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    Devshed Loyal (3000 - 3499 posts)

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    Do Spiders & bots read Javascript?


    Hi guys,

    just pondering over here about whether or not search engine spiders ignore Javascript..

    I was thinking that a site with frames could be fully indexed, with redirections to the index page if the referrer isn't part of the site in question - ie to ensure that framesets are always present.

    comments?

    later
    Christo
    This is me: http://chris.uk.com
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    Devshed Demi-God (4500 - 4999 posts)

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    I don't believe they compile and run javascript, if that's what you mean.

    I'm a little confused by what you're trying to accomplish.

    Redirecting users based on user_agent strings is a task better left to apache or mod_perl. . . assuming you're doing it for the express purpose of serving custom content to web spiders.
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    well if a site (actually a friend's site) consistes of about 12 pages, all displayed in a frameset.. so there is a navbar on the left, which when clicked on, causes the respective pages to be loaded into the main frame..

    Now he wants all his pages to be indexed by google, but if a user just clicks on a google result, he/she will be taken to that page, which will be displayed without the surrounding frameset - cos it's just an html file and the frameset is elsewhere (actually the index page).

    still with me?

    So he is planning to use js redirects on every page OTHER than the index page, to test that a hit has been referred from elsewhere IN the site. If the hit has come from OUTside, then it's fair to assume that the user has arrived mid-site and not via the framed index page, meaning that none of the banners and navbars are visible.

    I'm terrible at explaining stuff.

    Anyway, his concern is that spiders will see redirects on all these pages and immediately stop slurping the page contents, so these pages won't get rated/indexed..

    How do people deal with this issue in sites with framesets? I guess a PHP direct would be more appropriate if a redirect really is required!

    christo !
    This is me: http://chris.uk.com
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    spiders donīt parse javascript.
    make sure all your pages work also without javascript (at least link them without js). so this is wrong:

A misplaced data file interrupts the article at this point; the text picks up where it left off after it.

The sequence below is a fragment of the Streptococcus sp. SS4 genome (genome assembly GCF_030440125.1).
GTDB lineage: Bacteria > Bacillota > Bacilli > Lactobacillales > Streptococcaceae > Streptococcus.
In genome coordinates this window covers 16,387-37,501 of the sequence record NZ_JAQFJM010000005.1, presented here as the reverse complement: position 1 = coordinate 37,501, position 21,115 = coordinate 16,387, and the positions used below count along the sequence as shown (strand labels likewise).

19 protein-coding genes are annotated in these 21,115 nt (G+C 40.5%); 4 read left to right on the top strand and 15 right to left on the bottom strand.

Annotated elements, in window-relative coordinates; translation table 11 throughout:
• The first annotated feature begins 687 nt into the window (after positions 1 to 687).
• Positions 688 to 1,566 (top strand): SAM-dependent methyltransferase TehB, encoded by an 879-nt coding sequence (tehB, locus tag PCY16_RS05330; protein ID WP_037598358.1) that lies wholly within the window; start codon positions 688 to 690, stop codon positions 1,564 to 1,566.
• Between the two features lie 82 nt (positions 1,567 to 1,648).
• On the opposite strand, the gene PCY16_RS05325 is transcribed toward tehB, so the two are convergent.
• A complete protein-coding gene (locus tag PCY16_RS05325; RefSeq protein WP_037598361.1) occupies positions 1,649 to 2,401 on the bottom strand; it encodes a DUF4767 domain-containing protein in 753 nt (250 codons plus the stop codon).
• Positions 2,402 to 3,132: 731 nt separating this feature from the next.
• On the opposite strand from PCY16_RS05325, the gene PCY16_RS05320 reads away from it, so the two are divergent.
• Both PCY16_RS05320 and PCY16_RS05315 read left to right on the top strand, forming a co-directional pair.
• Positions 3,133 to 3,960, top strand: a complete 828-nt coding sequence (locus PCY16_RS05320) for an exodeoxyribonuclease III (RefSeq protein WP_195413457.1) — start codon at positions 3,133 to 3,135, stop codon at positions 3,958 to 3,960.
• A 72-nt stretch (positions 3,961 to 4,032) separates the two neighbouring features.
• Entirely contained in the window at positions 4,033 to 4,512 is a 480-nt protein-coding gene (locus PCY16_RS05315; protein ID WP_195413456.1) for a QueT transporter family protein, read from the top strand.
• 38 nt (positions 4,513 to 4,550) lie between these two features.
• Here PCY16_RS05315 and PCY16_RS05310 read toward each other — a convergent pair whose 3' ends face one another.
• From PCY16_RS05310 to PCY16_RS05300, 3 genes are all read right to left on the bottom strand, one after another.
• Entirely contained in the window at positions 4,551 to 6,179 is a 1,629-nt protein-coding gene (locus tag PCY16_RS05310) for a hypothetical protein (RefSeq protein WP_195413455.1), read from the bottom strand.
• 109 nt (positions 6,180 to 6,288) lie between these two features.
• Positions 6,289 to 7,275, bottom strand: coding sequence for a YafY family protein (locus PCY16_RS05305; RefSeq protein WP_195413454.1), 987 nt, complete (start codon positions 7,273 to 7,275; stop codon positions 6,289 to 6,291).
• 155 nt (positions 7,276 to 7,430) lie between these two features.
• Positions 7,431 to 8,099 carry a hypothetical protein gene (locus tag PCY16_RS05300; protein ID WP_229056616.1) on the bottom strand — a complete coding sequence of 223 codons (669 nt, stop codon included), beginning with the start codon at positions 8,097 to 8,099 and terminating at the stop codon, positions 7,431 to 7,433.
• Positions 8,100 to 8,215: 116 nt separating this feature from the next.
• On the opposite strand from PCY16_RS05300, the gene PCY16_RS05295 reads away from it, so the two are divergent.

<a href="#" onclick="parent.frames['mainframe'].location='1.html'">Menu1</a>

    and this is right:
    <a target="mainframe" href="1.html" onclick="parent.frames['mainframe'].location='1.html';return false">Menu1</a>

    some spiders donīt parse even frames. so make on every page a "<noframes>" tag and make only links there:
    <noframes>
    <a href="1.html">Menu1</a>
    ...

    put a javascript on the framed pages (here: 1.html)
    <script>
    if (self==top) location.href='frameset.html';
    </script>
    then, if someone accesses your pages directly, theyīll reload the frameset. even better, use a dynamic frameset:
    <script>
    if (self==top) location.href='frameset.php?page=1.html';
    </script>


    donīt use this feature in your "normal", spider-compatible linking since most spiders donīt index pages that contain a "?" in their URL!
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    Manuel,

    thanks for the reply to this post - It didn't go unnoticed, I have just been without connectivity for a while..!

    spiders donīt parse javascript.
    Just what I was looking for!

    thanks
    christo
    This is me: http://chris.uk.com
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    follow up


    As a follow up,

    If spiders and bots ignore javascript, then I wonder what they would make of a page which contained a <div> which is laden with keywords, but is accompanied by a piece of javascript that sets it's (css selector) visibility to 'hidden' or display to 'none' ? Surely they are smart enough to detect this sort of cheekiness ?

    christo
    This is me: http://chris.uk.com

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